would not be expected, as the /s/, by the time it is lost, has ceased to be
The process I posit would have to be later than the change of
original /sy/. But as the word for Troy was clearly not part of the IE
inheritance, I see no great problem with that, not counting ad-hocness. But
for foreign borrowings to have unique sequences, regarded as at least
awkward, is not unheard of. There would have been a second loss of /sy/
phonologically parallel with the loss of /sw/, which _did_ involve
compensatory lengthening, probably because it did not involve (de facto)
metathesis. I admit that this probably did not happen, preferring option #2
below, but I do think there is nothing _fatally_ wrong with it.
>> In any event, for there to be a difference of opinion about whether some
>> vowel is a short high vowel or a long mid vowel is not unheard of, as seen
>> in Vulgar Latin.
> According to Palmer, Vulgar Latin first "closed" the quality of long vowels,
> giving nine distinct vowel-timbres (/a:/ could not be "closed"). The
> phonemic distinction of vowel-quantity was then lost, as stressed vowels
> became long and unstressed ones short. Convergence of close /o/ with open
> /U/, and of close /e/ with open /I/, formed the basis of Continental West
Yes, the point is that long mids can sound like short highs, or
mergers would not happen. Thus one language's long mid could sound like
another's short high. When it happened in Latin is irrelevant, though I
believe most observers would posit a difference in quality for Latin shorts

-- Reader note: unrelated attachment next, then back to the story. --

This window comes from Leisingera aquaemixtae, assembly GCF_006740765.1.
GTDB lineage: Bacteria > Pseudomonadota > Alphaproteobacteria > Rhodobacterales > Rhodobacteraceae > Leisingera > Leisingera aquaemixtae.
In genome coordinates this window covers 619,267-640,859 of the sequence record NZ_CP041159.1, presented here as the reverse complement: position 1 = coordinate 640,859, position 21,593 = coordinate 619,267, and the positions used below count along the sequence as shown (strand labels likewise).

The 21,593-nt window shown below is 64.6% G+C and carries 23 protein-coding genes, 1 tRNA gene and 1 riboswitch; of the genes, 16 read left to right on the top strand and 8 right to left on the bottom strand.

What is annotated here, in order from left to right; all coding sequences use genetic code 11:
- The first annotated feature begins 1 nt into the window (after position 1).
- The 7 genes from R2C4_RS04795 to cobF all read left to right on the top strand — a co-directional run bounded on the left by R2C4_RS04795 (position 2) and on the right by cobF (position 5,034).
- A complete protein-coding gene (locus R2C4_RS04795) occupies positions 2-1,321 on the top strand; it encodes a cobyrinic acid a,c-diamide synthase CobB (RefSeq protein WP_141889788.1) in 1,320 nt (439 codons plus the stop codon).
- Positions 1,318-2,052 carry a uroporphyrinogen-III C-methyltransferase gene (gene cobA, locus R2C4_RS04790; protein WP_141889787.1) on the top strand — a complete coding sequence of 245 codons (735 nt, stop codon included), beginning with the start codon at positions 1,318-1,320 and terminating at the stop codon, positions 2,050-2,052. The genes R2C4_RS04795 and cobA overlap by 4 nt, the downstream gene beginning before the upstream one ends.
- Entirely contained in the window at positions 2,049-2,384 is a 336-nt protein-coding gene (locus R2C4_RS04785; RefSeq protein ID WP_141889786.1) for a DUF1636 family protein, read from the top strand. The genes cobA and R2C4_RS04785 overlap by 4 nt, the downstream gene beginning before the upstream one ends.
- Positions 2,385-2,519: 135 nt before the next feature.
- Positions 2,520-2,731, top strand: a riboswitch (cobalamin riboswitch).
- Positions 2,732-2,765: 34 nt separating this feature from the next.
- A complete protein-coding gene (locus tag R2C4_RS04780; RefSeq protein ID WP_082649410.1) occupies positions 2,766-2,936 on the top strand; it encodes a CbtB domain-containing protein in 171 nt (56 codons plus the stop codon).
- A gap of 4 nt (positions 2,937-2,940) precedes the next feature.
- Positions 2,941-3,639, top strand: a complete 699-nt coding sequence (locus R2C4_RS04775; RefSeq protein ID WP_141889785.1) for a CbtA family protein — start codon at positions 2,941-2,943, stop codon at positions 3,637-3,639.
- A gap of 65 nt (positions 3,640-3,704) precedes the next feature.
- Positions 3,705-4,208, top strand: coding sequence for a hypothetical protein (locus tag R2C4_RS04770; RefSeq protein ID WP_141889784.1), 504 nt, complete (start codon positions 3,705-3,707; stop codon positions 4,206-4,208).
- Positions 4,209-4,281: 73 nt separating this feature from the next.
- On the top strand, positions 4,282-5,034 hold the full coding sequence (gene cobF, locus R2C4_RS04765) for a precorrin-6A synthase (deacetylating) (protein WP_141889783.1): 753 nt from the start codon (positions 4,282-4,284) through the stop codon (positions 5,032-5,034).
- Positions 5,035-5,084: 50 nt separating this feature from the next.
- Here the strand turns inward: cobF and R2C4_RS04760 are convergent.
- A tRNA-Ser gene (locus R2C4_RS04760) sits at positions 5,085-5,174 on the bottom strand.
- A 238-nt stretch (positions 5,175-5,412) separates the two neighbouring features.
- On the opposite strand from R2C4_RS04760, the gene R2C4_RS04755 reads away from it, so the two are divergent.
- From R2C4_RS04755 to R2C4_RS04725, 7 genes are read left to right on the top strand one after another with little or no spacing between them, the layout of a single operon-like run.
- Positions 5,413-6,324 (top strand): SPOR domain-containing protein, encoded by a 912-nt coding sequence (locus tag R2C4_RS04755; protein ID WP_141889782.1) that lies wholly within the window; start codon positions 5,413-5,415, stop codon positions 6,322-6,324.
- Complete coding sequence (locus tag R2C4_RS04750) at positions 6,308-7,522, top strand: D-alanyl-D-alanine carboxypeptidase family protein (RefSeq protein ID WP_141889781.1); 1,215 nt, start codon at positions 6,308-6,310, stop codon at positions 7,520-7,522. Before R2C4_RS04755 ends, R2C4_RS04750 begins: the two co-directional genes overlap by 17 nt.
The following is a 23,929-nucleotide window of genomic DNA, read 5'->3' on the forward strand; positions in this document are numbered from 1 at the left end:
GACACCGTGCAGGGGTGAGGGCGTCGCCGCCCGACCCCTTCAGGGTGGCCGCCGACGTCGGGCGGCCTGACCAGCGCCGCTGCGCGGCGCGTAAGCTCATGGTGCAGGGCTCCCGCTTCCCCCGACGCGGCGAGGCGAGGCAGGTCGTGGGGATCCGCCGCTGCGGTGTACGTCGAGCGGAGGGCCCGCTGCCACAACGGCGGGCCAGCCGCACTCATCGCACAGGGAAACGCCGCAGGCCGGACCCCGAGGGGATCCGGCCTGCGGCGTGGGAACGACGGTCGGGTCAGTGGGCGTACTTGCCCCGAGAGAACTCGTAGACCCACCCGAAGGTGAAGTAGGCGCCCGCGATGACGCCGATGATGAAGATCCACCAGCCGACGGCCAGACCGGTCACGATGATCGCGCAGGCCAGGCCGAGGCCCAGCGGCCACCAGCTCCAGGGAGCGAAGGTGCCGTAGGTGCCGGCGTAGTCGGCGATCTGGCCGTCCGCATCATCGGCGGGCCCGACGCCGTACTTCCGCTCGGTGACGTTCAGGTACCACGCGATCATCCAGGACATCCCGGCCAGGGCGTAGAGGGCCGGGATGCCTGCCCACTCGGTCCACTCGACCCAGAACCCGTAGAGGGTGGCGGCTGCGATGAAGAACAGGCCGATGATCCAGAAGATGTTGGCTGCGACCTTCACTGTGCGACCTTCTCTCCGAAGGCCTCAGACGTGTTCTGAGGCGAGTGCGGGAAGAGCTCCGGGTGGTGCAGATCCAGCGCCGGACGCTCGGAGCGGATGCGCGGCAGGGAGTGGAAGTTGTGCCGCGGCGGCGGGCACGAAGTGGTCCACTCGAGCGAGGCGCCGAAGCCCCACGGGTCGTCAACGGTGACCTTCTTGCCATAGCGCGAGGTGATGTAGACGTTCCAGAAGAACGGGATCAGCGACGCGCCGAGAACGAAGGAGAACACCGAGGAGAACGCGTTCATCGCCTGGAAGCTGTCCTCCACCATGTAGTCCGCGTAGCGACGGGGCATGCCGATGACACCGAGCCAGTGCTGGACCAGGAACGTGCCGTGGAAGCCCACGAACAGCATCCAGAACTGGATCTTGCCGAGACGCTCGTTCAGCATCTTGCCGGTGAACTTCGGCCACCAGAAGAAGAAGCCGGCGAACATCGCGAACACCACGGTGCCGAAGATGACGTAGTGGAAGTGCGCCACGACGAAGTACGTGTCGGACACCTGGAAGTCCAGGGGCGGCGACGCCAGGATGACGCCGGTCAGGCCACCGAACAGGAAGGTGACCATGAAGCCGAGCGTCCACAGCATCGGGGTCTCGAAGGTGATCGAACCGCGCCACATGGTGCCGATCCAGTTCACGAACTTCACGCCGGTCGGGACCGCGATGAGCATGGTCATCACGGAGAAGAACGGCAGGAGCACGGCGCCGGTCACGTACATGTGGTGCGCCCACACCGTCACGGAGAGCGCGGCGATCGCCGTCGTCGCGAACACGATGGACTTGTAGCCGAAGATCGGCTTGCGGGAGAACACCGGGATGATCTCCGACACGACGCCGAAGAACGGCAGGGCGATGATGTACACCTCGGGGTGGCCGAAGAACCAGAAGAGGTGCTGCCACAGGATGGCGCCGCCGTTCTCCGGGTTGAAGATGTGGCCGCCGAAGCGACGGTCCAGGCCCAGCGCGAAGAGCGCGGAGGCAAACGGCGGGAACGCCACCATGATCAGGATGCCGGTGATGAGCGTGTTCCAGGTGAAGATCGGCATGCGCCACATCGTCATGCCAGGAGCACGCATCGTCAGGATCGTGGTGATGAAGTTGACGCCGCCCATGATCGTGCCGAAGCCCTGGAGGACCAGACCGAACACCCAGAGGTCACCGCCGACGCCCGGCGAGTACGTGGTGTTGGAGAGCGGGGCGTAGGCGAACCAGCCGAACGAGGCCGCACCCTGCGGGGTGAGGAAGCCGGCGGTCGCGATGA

and longs going way back into pre-history.
> I don't know which dialect of VL you have in mind when you cite
> convergence of /o/ with /I/.
Must have been a typo.
>> Length is not necessarily that clear. The lowering of Greek original long
>> mids would have to be later, but as far as I know there is no reason that
>> this (somewhat strange) development has to be especially early. The lack of
>> a distinction between /u/ and /o/ also may well have something to do with
>> borrowings at different times by different peoples taking slightly different
> I don't see what borrowing has to do with the lack of /o:u/ distinction in
> Etruscan. Having only one phonemic back-vowel quality is an essential
> characteristic of the language.
Certainly no sane observer would suggest that the lack of a
distinction bewteen /o/ and /u/ in Etruscan was _caused_ by borrowing. My
point is that, where no distinction exists, it is possible for intermediate
phonetic types to be produced. I particularly recall a professor of mine,
from Massachusetts, who made no distinction between the vowel of "caught"
and the vowel of "cot" (which seems to be the trend these days), routinely
producing for either (in my idiolect) a vowel that sounded exactly "on the
cusp" between the two, thereby annoying the hell out of me. (I kept feeling
like asking him which one he meant.) If the same sort of thing happened
with Etruscan /o-u/, then some difference of opinion among borrowing
languages about whether the vowel in question "was" /o/ or /u/ is entirely
understandable, even predictable. In sum, for Etruscan /o-u/ to have
sounded like short /u/ to some Greeks (or other people) of one period and
dialect and like long /o/ to other Greeks (or other people) of another
period and dialect would be not at all suprising. The only thing I would
say is that since an open long /o/ of the later omega type would almost
certainly not have been what Etruscan /o-u/ sounded lke the borrowing with
long /o/ must predate lowering of this, which in turn was probably motivated
by the creation of a new vowel from /ou/ of various sources. But again, this
(unless I am missing something does not seem like a fatal, or even
Dr. David L. White